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For small-time investors, bankrolling a young athlete can pay off

Baseball superstar Fernando Tatis Jr had financial backing early in his career and part of his earnings will go back to those investors -- a model that is gaining traction in professional sports
Baseball superstar Fernando Tatis Jr had financial backing early in his career and part of his earnings will go back to those investors -- a model that is gaining traction in professional sports - Copyright GETTY IMAGES NORTH AMERICA/AFP/File Patrick Smith
Baseball superstar Fernando Tatis Jr had financial backing early in his career and part of his earnings will go back to those investors -- a model that is gaining traction in professional sports - Copyright GETTY IMAGES NORTH AMERICA/AFP/File Patrick Smith
Thomas URBAIN

In February 2021, Dominican baseball superstar Fernando Tatis Jr signed a monster deal with the San Diego Padres — $340 million over 14 years. 

But up to $30 million of that total, according to US media estimates, will eventually go to Big League Advantage (BLA), which financed Tatis in the early stages of his career. The company and its investors stand to make at least 10 times their initial investment.

BLA is one of several start-ups offering individuals an opportunity to bankroll young athletes in exchange for a portion of their future earnings — a new and perfectly legal market that has some sports agents wringing their hands.

Investing in young athletes is nothing new. In the early 2000s, hundreds of promising footballers ceded their rights to investment funds before the sport’s world governing body FIFA banned the practice in 2015.

But now, these opportunities are increasingly available to the average investor, and not just a handful of rich elites with high-powered financial advisors — thanks to new regulations that took effect in 2016.

“We started Finlete because we wanted to bridge the gap between athletes and their fans,” explains Rob Connolly, the cofounder of the California-based platform, which has the backing of media-telecom giant Comcast.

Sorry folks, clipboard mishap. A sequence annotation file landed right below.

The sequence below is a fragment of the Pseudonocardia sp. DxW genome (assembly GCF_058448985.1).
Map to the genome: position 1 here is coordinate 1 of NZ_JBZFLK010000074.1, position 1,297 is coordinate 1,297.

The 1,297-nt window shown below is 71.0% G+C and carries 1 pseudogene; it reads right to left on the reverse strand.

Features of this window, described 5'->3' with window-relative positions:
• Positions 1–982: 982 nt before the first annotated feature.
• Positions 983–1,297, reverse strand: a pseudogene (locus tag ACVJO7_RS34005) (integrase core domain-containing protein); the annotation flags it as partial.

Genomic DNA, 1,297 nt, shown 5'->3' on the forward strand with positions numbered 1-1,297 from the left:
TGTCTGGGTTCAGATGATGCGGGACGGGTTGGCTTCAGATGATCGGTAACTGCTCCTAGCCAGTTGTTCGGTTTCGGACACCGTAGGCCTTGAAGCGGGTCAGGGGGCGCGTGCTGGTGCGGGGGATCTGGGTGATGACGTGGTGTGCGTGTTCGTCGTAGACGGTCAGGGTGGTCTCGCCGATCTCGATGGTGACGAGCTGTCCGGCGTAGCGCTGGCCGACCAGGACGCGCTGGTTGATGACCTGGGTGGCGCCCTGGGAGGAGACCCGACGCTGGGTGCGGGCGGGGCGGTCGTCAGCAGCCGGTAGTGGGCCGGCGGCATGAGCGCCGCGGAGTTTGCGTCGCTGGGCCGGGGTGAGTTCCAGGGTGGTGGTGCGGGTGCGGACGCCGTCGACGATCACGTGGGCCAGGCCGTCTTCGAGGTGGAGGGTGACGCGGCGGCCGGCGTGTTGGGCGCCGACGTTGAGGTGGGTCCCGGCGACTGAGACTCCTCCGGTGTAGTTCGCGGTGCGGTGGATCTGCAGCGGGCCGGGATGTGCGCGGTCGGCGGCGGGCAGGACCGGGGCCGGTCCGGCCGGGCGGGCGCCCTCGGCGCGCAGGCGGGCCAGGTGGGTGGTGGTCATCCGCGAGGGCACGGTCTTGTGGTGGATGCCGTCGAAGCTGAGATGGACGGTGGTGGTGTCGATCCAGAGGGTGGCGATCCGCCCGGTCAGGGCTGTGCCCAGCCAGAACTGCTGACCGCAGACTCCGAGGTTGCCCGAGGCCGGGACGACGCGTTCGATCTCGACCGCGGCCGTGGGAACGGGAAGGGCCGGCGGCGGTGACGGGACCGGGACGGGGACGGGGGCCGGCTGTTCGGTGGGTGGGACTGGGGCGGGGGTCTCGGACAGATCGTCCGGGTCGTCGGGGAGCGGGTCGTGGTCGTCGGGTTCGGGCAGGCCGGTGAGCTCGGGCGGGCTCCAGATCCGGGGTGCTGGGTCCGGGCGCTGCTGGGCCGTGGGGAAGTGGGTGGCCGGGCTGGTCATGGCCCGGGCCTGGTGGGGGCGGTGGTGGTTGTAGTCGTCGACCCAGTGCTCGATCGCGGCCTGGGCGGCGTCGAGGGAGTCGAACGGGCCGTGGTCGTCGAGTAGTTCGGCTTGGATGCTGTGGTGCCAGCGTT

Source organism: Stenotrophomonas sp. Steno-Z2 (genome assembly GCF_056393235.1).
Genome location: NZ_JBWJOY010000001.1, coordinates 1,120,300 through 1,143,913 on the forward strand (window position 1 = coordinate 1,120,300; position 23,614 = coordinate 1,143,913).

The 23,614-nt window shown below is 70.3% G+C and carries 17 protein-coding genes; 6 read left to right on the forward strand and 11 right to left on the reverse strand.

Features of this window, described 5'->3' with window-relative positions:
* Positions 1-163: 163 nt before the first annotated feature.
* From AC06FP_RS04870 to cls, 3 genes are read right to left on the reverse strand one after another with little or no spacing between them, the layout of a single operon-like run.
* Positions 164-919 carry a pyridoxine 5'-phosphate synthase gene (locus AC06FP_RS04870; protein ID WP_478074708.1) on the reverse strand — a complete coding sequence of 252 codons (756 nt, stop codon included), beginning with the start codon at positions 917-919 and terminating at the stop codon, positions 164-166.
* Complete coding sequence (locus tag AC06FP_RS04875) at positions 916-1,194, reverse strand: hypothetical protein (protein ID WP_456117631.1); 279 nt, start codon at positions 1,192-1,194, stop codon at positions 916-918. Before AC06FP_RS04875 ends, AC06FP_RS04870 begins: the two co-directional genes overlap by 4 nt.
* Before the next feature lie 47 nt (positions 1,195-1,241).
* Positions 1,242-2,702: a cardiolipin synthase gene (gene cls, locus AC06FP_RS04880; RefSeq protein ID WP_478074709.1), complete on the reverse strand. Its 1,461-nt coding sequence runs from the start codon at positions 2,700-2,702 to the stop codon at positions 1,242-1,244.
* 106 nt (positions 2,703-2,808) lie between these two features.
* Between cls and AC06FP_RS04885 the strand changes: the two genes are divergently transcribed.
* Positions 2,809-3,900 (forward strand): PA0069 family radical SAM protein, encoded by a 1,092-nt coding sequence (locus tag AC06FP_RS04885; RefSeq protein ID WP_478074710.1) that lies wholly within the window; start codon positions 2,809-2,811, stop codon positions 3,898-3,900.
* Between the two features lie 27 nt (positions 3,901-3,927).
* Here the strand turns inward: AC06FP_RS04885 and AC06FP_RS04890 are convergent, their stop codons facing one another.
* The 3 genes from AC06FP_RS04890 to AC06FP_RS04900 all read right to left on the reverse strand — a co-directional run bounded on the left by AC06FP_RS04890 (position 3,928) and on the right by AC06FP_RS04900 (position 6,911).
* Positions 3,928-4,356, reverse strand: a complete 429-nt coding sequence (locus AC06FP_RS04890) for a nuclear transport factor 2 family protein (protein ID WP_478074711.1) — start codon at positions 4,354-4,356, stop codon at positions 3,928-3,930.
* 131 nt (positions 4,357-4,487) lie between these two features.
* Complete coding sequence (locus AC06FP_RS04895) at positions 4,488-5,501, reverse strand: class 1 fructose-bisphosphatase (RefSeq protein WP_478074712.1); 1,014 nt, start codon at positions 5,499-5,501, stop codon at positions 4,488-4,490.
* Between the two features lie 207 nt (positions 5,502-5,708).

Finlete is awaiting operations approval from the US Securities and Exchange Commission, in what would be a first for an investment firm open to all, no matter their wealth or earnings.

“Our goal is to have the share price at around $25,” affording the investor a share of a blue-chip athlete’s future income, says Connolly, noting he has several thousand people already on a wait list to buy in.

Shareholders would then be able to buy and sell on the platform.

– ‘Predatory practice’ –

Until now, this nascent investment industry has been largely linked to Major League Baseball, as its minor league system creates a market of thousands of young players who could eventually make it big.

But Swiss company Fantium has launched with a focus on tennis, and Commonwealth, which initially specialized in shares of racehorses, is expanding its listings to include up-and-coming golfers.

Those players receive $225,000 upfront to cover a three-year span, in exchange for 30 percent of their earnings over the same period — a percentage that dwindles to 10 percent in year six, when the contract expires.

The money is placed in a joint account controlled by the player and Commonwealth, “so that we have full visibility into what the money is being spent on,” explains Commonwealth cofounder and CEO Brian Doxtator. 

At Commonwealth, Finlete and most of their competitors, the athlete is not required to reimburse any of the initial investment if they do not make it to the professional ranks.

For the time being, for athlete investments, Commonwealth only accepts accredited investors, who fulfill a minimum wealth and income threshold.

But eventually, Doxtator says, “we’ll be able to sell shares in athletes for 100 bucks” as it does for racehorses. He also hopes to be able to offer resale of shares through the site. 

One executive from a sports agency who asked not to be named, however, voiced skepticism about the benefits of such investments for the athletes.

“It’s become really a predatory practice,” the executive told AFP. 

“It can be incredibly dangerous, because you can be giving away a significant financial upside long-term for sort of early short-term gains.”

The executive said he hoped to see more government regulation of the sector, with “more guardrails and safeguards.”

“But it’s still so early,” he said. “Only time will tell — I don’t think people fully understand the whole practice at large.”

The SEC declined comment on the subject when contacted by AFP, as did the MLB Players Association.

Doxtator says he hopes to “completely eradicate predatory deals,” citing the example of an athlete being given $50,000, and then owing 50 percent of his earnings to investors for 10 years. 

“It’s just crazy,” he said.

Registering Commonwealth with the SEC will force transparency, especially on the financial parameters of the deals signed by the players, Doxtator says.

Connolly says he understands why some are hesitant to buy into his investment model, but adds that some athletes do not have the “support system” needed to make it to the big leagues without some extra help.

“A lot of these athletes have to quit their dream of being a professional athlete before they reach their full potential because of financial hardship,” Connolly says.

“We believe we’re getting more (of them) the ability to achieve their dreams.”

AFP
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With 2,400 staff representing 100 different nationalities, AFP covers the world as a leading global news agency. AFP provides fast, comprehensive and verified coverage of the issues affecting our daily lives.

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